This is a good opportunity to highlight what Emma did in May: to thank St. Gemma’s Hospice, which cared for her granddad George when he died earlier this year, Emma decided to do a testing challenge. Every day, she would get up and run a number of kilometres to match the day’s date. No rest, no break. And she did it, splendidly. I joined her for a couple of runs and though my chosen route had plenty of inclines, she was full steam ahead up them. On her last day, she looked fresh and comfortable, though she had run a total of 496 kilometres. So she was uncertain about what form she’d be in for the relay, even after a week’s rest. She didn’t need to worry: all that fitness and all that stamina meant she was in great form and fresher than I was. I was worried though, by the weather forecast. I droop in hot weather, and our leg would set off near midday. I packed a cap and plenty of water and hoped for the best. Emma’s mum and fellow NLFR runner Hilary gave us a lift to the start (she’s coming back from injury otherwise would have taken part), and we had plenty of what Emma and I both call “faffing time.” Time to get your head in place, time to say hello to people you always saw at races but haven’t seen in 18 months, time for several toilet visits, time to calm the race nerves. Race nerves! Hello old friends, I haven’t seen you for a while. Actually, I didn’t have any, maybe because this was such a novel experience. We saw our friends Marion and Louise from Fellanddale finish really strongly, though Louise looked extremely overheated. Mind, they’d just run up Goose Eye, a fearsome hill that finishes Leg 2. We thought our Leg 2 pair might make it before the mass start, but they didn’t so we mingled out on the road. There was no staggered start although there were more than 20 pairs, which was odd, because the route goes up a narrow track and then along another narrow track, and there was congestion. Still, as soon as we got to the fields, it spaced out. The route has 800 feet of climb but it’s a net downhill, though not in that first mile. I’d recced the route as Emma was a bit busy doing her challenge and I was happy to, and I thought I knew most of it well enough. There were a couple of points when I hesitated, but plenty where I knew where I was and where I was going, which is always a nice feeling. Hilary and my partner Neil were out on bikes and kept popping up like welcome sprites along the route. It was always great to see them but as we went on, and the sun shone, I began to flag, especially as we approached the Keighley bypass, my least favourite part of the route, which involves you running into oncoming traffic. It had been coned off though, which made it a more tolerable experience than during recces, where I’d been confined to an uneven and frankly alarming verge. But over the bypass and to the bridge, and there were Hilary and Neil, smiling and cheering. Neil, god bless him, was holding a bottle of water that was partly iced and it was the best thing I’d ever seen. I poured it over my head and felt instantly better. After the first mile or so everyone had spaced out, there was no more overtaking. We had overtaken a Baildon pair, but lost that advantage when I started fading, and although we had them in our sights, we didn’t catch them again. It’s an enjoyable route, through fields and farms and woodlands, and with very few technical bits. Also, you get to cross a railway track and talk to cows.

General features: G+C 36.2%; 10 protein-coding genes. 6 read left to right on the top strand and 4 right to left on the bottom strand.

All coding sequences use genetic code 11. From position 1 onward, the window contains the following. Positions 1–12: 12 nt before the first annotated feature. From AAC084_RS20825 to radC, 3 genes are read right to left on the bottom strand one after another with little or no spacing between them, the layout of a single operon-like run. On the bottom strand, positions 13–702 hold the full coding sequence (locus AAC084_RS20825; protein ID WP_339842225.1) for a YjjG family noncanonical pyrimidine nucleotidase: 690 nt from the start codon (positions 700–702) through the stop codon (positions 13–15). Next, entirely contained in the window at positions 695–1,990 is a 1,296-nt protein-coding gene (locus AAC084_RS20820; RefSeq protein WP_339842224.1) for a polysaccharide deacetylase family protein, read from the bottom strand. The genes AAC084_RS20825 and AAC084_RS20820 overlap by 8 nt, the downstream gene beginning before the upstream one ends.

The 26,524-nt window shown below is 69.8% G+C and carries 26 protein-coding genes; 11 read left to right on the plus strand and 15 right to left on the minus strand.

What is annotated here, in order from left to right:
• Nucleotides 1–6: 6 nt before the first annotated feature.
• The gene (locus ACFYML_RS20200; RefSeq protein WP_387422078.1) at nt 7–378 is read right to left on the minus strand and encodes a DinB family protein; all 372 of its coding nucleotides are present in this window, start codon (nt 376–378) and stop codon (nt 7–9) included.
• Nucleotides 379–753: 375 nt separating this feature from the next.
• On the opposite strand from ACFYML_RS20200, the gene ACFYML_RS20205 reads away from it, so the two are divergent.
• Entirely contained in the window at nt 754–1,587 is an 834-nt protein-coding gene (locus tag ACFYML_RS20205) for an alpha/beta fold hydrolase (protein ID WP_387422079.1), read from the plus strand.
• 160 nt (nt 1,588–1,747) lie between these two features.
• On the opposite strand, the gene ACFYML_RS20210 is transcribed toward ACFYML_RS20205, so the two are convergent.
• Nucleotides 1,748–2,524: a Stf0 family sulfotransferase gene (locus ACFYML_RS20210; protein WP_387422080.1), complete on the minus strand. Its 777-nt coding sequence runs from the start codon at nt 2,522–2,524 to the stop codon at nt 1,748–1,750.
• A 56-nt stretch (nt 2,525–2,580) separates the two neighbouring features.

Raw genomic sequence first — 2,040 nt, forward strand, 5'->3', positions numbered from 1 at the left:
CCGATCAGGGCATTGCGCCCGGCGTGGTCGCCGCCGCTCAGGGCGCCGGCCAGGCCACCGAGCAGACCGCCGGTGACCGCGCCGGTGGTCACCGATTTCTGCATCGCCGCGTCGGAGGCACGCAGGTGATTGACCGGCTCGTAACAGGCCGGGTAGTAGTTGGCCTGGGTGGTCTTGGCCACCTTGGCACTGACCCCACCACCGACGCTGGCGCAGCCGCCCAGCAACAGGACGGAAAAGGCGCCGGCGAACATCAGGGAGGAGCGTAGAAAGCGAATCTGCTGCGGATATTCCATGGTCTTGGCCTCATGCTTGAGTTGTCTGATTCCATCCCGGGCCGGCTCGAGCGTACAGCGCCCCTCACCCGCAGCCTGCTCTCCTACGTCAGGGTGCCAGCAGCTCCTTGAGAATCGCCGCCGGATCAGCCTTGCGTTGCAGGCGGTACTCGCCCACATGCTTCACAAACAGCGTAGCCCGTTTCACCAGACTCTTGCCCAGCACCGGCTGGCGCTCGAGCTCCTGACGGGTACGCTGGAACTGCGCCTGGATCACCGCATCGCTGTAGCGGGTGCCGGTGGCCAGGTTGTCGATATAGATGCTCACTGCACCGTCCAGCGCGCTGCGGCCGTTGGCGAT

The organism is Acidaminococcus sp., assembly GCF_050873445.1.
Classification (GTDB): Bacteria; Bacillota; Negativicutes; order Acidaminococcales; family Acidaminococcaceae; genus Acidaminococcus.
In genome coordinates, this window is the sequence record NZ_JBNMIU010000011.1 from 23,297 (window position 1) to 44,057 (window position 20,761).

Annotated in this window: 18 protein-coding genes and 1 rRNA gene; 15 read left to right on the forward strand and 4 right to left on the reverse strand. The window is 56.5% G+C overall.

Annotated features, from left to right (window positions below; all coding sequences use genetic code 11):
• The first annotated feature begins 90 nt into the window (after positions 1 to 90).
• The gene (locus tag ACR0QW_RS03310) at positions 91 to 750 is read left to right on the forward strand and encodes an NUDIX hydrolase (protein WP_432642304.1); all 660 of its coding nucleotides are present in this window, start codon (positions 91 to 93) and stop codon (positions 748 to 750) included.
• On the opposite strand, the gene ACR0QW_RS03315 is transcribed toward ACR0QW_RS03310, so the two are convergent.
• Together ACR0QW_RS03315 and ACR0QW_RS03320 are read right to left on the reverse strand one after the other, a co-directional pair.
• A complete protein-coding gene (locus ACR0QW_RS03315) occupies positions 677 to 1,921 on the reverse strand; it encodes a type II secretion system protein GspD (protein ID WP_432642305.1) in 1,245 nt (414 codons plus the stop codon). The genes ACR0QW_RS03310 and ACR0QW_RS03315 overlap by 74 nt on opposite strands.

Clouds covered the sun, I perked up, and we arrived at Silsden in 1.32:35, in 50th position out of 68. One of the marshals had a bucket of water and a sponge by his table: until you have run in heat and sponged water over your head you have not known true relief. (I know, it was only 8 miles. But I’m a hot weather wimp.) And Emma? She was fresh as a daisy.